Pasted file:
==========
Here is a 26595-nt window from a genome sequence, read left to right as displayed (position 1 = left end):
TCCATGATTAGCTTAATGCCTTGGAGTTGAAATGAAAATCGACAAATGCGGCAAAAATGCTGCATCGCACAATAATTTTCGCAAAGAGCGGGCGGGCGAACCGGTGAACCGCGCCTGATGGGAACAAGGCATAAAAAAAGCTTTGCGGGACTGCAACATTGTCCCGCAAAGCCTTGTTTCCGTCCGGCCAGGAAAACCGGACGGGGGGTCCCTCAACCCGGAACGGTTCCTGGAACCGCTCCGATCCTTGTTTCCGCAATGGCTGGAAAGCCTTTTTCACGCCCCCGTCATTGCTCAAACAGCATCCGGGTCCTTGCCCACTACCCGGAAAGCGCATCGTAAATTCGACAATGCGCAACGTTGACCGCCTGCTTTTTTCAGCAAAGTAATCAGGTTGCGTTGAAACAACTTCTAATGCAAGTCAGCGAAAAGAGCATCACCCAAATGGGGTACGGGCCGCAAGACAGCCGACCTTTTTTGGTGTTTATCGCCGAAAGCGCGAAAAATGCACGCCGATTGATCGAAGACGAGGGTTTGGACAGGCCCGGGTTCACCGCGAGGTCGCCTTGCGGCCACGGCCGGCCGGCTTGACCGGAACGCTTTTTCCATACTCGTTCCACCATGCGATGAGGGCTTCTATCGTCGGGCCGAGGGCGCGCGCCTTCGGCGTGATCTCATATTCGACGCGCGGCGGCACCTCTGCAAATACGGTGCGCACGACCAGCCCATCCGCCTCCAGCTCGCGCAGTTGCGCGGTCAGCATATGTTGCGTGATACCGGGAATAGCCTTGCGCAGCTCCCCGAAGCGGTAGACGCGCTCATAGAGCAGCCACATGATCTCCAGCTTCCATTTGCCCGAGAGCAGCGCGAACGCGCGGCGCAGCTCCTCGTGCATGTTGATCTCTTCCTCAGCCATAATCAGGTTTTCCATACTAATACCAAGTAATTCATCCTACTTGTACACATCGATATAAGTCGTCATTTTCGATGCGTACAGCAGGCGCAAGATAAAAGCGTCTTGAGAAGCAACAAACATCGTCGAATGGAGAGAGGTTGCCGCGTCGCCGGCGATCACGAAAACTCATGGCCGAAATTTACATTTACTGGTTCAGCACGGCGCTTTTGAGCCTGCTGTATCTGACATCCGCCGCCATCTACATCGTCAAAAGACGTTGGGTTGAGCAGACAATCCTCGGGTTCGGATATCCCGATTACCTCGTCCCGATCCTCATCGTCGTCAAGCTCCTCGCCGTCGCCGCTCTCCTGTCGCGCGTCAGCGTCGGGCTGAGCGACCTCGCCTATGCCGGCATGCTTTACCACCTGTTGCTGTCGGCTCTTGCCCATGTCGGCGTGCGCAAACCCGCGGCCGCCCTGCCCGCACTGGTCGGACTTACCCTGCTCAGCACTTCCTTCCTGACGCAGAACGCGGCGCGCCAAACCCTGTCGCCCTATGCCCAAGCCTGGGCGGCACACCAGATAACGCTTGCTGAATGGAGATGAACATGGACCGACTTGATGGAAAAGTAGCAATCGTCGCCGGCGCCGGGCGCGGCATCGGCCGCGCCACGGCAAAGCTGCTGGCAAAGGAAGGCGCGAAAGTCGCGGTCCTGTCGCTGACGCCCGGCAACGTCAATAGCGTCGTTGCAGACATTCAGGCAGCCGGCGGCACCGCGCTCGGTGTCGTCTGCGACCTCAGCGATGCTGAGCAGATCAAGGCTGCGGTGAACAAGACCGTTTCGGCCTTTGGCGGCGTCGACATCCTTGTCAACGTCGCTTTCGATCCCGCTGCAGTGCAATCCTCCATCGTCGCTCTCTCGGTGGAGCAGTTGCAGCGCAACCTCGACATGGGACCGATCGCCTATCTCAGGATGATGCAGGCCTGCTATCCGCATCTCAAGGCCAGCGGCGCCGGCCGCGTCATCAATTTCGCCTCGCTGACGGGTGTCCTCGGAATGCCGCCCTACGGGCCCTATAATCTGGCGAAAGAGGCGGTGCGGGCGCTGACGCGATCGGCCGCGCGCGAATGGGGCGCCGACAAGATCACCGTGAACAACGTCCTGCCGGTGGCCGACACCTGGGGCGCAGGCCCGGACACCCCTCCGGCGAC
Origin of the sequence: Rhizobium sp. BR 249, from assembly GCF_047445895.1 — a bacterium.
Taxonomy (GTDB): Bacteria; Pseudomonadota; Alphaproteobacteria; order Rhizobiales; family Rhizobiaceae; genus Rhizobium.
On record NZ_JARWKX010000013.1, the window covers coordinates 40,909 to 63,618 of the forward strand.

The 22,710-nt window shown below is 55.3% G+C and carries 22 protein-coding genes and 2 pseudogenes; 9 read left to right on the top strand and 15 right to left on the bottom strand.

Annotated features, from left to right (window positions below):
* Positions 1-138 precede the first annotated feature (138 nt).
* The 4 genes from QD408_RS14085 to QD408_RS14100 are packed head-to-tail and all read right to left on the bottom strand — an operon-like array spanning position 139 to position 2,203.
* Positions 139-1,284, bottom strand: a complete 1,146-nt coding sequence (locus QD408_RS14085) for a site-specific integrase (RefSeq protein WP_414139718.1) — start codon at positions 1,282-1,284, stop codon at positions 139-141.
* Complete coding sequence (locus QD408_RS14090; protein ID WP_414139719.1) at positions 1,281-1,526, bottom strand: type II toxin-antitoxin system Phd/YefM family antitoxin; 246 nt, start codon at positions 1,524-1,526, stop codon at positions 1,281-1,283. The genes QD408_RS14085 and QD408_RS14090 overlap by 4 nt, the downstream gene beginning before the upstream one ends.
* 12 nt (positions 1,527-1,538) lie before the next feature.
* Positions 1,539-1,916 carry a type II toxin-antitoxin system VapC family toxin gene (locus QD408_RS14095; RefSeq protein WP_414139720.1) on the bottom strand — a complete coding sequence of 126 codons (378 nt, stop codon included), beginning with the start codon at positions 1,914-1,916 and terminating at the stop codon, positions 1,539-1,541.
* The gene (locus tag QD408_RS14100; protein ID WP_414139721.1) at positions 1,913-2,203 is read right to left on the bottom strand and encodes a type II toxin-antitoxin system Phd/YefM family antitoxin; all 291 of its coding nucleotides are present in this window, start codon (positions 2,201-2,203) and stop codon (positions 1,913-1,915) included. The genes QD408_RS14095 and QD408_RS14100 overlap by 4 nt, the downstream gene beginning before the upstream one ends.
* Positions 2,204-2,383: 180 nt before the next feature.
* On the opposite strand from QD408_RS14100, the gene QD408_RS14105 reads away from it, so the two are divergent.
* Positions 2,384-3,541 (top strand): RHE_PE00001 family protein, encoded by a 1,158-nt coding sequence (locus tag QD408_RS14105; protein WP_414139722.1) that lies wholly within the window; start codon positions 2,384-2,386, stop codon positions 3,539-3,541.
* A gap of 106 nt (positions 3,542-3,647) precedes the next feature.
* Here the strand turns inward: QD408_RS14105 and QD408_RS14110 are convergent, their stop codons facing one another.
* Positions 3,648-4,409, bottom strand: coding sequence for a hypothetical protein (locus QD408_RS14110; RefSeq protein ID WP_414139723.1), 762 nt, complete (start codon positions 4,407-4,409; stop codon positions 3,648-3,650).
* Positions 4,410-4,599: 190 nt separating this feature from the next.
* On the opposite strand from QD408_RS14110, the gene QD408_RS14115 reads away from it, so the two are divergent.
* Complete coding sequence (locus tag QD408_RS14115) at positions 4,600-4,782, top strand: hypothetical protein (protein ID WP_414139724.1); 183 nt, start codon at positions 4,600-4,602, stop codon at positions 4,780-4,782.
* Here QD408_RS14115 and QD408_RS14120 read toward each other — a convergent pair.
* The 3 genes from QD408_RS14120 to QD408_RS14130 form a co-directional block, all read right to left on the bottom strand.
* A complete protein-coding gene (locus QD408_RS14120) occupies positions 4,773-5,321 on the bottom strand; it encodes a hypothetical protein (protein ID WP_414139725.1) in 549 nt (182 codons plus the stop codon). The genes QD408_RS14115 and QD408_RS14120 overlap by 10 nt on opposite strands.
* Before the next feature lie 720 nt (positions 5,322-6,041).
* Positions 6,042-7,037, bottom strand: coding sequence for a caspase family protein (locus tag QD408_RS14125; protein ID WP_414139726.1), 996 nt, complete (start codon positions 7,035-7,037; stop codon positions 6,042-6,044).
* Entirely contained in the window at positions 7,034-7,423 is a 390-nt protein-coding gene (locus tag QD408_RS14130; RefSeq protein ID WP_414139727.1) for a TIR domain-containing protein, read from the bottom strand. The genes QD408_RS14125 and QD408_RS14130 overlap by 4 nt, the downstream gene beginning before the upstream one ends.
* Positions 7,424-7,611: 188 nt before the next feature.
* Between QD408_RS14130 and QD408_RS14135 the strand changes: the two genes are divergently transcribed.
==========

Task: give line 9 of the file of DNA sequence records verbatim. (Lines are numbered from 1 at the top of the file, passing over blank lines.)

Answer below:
* The 4 genes from QD408_RS14085 to QD408_RS14100 are packed head-to-tail and all read right to left on the bottom strand — an operon-like array spanning position 139 to position 2,203.